Lab work is really more about the experiment design, procedures, and documentation, than it is about the results. For example, look up the mass of an electron, you'll see something like 9.1093837015(28)×10−31 kg. It is the number of significant digits, and the "(28)" final uncertain digits that are the real issue with these measurements. They don't actually give you an absolute answer, they describe what they know and what they don't (the limitations of their experiment). This is the result of good lab work, even if your experiment has 5% errors.

In practice, this is a result that most everyone will just look up in someone else's research; someone that cared more than us, and had more money, time , and equipment to do it right. They are really testing your ability to do lab work.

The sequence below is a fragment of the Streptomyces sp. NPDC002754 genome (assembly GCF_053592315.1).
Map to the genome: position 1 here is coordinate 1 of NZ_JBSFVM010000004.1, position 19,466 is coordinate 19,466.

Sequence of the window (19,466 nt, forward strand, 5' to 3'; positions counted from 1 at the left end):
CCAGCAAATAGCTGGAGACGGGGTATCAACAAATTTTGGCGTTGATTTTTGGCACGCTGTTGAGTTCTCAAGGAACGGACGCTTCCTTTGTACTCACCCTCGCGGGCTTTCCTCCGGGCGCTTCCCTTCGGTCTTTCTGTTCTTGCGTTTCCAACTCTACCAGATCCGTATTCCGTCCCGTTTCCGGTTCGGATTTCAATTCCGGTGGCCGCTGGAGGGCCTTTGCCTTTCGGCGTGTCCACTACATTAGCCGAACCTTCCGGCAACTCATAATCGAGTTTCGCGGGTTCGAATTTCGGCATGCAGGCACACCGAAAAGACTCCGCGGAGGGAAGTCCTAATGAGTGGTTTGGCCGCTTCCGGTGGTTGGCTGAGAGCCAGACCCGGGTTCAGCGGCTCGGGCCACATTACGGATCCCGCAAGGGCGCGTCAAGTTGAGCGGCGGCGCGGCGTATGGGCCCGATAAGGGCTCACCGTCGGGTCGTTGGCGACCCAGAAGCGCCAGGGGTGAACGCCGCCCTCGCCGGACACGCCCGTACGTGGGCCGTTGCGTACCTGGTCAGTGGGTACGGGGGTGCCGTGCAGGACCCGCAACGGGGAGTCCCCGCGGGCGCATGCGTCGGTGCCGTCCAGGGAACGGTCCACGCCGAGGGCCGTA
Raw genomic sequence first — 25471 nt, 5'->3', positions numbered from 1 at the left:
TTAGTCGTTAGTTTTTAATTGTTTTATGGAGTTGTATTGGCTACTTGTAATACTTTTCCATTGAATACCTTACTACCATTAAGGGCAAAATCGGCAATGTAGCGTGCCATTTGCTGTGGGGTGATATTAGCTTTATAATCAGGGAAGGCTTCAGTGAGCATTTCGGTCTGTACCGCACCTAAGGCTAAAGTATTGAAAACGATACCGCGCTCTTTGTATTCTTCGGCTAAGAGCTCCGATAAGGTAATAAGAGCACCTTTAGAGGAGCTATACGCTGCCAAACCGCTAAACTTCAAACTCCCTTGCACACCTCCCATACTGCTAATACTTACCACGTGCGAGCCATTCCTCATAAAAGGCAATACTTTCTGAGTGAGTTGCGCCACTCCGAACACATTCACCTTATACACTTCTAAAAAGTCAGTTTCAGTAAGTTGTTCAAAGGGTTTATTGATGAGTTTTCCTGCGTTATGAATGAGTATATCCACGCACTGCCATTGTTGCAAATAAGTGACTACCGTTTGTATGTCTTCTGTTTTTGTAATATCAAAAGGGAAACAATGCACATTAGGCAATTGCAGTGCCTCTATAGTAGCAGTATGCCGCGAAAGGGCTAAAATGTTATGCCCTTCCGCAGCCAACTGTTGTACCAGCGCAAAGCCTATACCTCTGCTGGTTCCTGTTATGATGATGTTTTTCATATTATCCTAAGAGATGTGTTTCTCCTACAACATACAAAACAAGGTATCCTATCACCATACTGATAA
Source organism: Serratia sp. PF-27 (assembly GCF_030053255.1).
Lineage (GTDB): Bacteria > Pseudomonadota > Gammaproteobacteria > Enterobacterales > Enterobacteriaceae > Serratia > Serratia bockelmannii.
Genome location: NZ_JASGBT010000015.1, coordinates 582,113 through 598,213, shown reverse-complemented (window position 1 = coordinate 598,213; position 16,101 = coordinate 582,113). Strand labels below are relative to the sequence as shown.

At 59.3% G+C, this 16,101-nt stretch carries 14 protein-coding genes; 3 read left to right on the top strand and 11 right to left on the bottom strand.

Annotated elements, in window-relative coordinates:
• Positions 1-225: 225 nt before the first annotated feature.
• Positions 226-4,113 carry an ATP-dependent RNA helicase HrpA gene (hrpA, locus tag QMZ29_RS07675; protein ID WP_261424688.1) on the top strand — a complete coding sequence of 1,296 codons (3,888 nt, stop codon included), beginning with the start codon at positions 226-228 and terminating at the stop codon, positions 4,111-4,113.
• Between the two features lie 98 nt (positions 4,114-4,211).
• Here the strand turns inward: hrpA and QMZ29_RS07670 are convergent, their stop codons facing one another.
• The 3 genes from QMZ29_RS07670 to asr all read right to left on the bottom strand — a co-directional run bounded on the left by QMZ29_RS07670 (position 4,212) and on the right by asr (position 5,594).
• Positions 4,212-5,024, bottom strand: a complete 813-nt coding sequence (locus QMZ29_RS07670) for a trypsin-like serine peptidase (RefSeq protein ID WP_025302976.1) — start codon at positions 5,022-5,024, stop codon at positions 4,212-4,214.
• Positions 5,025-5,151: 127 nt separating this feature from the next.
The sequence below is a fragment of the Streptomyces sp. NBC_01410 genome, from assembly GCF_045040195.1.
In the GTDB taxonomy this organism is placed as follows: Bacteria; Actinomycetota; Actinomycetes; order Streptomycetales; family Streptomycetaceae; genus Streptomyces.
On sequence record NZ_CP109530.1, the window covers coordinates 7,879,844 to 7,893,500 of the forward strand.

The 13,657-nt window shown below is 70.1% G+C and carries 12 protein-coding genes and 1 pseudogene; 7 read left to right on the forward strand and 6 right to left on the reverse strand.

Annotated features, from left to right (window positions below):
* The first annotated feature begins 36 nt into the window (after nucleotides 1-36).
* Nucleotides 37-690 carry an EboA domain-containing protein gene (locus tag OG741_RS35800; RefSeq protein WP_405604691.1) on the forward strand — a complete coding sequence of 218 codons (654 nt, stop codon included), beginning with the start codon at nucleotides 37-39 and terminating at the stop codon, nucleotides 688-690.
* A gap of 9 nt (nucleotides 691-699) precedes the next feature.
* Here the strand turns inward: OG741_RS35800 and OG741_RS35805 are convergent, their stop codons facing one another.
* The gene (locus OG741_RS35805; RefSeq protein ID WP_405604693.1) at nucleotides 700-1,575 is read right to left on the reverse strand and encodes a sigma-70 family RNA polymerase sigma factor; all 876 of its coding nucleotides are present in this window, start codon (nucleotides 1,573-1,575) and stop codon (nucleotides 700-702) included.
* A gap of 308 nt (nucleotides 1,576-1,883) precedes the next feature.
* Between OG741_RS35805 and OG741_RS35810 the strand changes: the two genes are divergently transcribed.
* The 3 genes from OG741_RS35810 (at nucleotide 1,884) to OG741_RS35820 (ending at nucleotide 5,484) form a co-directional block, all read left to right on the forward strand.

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  • #17
DaveE said:
Your family is smart. Any experiment like this should be done at safe voltages, say less than 30V or so.
But how do i know about higher voltages, i just assume its approximately the same if i scale it up?
 
  • #18
One way is to look for voltage dependence at a series of lower voltages (None of which potentially lethal) That would bolster your argument. Also maybe look at (nonlethal) AC voltages (does that matter?). Just don't do anything close to 240 V. If it is worth potential death then somebody qualified and trained can do the experient .
Thank god I only had 120V (and low explosives but that's another story) available as a kid. Even then I was lucky.
 
  • #19
hutchphd said: